- #1

hideelo

- 91

- 15

If I have an equation of the following form

d(f(x,y)) = h(x,y)dx

the approach they then take is to "integrate both sides" and they remain with the following equation

f(x,y) = g(x,y) + c where g(x,y) = ∫h(x,y)dx

the integration on the right is clearly with respect to x, I am not so clear as to what they are doing on the left however. It seems like they are asserting that the integral of the derivative of a function is the function itself. But with respect to what are they integrating it? Is this only with respect to x? If so then the answer is wrong since ∫ d(f(x,y))dx is in general not f(x,y) . Is this some sort of line integral and we are using gradient theorem? If so are we doing the same thing on the other side of the equation? I don't think so, as we are only integrating with respect to x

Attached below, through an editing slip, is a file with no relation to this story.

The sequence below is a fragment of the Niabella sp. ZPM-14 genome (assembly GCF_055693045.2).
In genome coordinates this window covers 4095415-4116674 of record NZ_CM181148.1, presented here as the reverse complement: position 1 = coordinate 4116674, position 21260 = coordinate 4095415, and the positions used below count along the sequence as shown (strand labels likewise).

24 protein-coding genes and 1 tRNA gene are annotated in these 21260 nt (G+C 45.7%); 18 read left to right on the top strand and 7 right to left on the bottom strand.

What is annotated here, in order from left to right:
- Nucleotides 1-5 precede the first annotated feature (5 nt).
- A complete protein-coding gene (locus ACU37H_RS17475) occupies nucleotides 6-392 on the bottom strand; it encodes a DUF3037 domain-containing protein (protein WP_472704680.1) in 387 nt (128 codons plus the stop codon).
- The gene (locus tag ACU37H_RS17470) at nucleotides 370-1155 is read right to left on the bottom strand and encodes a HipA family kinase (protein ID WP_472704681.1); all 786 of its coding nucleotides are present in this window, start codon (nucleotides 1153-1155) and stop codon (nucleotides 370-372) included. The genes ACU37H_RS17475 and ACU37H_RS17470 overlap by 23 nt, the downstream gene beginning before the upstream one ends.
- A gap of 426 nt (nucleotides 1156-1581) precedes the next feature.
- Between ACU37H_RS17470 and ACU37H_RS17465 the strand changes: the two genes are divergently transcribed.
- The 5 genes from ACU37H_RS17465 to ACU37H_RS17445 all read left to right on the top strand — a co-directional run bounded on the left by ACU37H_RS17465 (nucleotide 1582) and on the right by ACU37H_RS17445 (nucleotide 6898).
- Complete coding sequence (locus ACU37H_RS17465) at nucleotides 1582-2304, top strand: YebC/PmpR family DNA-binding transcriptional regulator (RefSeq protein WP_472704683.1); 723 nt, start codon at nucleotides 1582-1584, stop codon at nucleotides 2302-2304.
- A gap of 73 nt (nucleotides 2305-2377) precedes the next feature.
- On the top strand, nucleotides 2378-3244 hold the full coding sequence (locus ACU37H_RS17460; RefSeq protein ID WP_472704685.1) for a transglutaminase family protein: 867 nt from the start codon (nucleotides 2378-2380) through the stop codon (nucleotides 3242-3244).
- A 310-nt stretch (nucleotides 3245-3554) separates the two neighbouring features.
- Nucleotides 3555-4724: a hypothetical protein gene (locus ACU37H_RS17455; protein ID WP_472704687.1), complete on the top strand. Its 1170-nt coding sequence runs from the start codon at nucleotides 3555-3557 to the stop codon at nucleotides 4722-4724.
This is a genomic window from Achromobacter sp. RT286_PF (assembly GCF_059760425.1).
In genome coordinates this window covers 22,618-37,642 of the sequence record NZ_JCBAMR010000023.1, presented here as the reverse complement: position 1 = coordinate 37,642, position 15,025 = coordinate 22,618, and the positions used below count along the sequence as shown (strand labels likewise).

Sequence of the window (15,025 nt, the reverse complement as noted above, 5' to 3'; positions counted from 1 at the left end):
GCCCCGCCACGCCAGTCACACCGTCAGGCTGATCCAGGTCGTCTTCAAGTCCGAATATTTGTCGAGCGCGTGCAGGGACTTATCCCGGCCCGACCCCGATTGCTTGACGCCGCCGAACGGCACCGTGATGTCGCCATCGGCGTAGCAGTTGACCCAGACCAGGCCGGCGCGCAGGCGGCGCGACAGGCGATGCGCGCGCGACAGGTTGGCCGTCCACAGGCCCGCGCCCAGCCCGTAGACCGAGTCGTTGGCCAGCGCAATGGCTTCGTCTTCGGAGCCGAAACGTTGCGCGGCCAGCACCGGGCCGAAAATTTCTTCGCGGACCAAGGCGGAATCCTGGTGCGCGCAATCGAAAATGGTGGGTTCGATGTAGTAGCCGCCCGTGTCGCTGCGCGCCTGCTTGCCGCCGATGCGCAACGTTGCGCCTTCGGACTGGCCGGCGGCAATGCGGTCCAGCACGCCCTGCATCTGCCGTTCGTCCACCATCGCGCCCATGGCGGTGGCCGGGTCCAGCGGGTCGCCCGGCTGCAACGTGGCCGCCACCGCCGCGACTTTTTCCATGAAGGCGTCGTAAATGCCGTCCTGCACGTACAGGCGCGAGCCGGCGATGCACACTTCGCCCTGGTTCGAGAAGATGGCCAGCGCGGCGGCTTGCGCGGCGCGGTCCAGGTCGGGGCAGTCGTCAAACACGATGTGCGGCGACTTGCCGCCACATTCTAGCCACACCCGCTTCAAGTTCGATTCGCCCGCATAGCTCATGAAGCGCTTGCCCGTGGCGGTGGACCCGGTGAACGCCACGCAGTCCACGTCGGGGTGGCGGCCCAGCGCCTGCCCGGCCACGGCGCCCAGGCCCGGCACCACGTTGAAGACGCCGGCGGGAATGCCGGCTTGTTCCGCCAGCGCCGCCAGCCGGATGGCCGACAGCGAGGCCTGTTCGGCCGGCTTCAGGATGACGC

The other confusion comes from the following, if have the same initial equation as above, d(f(x,y)) = h(x,y)dx is that the same as (d/dx)(f(x,y)) = h(x,y)? If yes, how so? How about if I have something of the following form ∂/∂x (f(x,y)) = h(x,y)?

TIA